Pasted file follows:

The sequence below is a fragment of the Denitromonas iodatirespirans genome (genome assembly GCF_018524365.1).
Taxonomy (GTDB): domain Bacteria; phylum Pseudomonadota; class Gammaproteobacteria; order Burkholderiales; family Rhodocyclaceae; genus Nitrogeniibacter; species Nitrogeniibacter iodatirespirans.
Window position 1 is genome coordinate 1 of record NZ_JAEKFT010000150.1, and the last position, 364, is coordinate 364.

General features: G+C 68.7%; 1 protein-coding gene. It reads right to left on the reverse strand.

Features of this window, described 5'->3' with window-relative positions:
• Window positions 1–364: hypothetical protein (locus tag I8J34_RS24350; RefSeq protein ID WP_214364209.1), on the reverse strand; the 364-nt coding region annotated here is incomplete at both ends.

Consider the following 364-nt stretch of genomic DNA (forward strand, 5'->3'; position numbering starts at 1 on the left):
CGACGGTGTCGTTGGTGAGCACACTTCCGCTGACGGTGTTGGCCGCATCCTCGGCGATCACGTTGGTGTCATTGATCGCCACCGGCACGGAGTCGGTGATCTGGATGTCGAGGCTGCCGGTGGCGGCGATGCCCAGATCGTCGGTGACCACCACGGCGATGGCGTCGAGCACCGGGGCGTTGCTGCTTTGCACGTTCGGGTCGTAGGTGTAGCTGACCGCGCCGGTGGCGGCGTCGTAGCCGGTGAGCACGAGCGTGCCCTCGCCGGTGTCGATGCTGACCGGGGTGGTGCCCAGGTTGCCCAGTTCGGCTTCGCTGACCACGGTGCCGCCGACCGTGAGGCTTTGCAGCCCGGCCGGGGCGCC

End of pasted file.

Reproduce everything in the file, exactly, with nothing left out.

The sequence below is a fragment of the Denitromonas iodatirespirans genome (genome assembly GCF_018524365.1).
Taxonomy (GTDB): domain Bacteria; phylum Pseudomonadota; class Gammaproteobacteria; order Burkholderiales; family Rhodocyclaceae; genus Nitrogeniibacter; species Nitrogeniibacter iodatirespirans.
Window position 1 is genome coordinate 1 of record NZ_JAEKFT010000150.1, and the last position, 364, is coordinate 364.

General features: G+C 68.7%; 1 protein-coding gene. It reads right to left on the reverse strand.

Features of this window, described 5'->3' with window-relative positions:
• Window positions 1–364: hypothetical protein (locus tag I8J34_RS24350; RefSeq protein ID WP_214364209.1), on the reverse strand; the 364-nt coding region annotated here is incomplete at both ends.

Consider the following 364-nt stretch of genomic DNA (forward strand, 5'->3'; position numbering starts at 1 on the left):
CGACGGTGTCGTTGGTGAGCACACTTCCGCTGACGGTGTTGGCCGCATCCTCGGCGATCACGTTGGTGTCATTGATCGCCACCGGCACGGAGTCGGTGATCTGGATGTCGAGGCTGCCGGTGGCGGCGATGCCCAGATCGTCGGTGACCACCACGGCGATGGCGTCGAGCACCGGGGCGTTGCTGCTTTGCACGTTCGGGTCGTAGGTGTAGCTGACCGCGCCGGTGGCGGCGTCGTAGCCGGTGAGCACGAGCGTGCCCTCGCCGGTGTCGATGCTGACCGGGGTGGTGCCCAGGTTGCCCAGTTCGGCTTCGCTGACCACGGTGCCGCCGACCGTGAGGCTTTGCAGCCCGGCCGGGGCGCC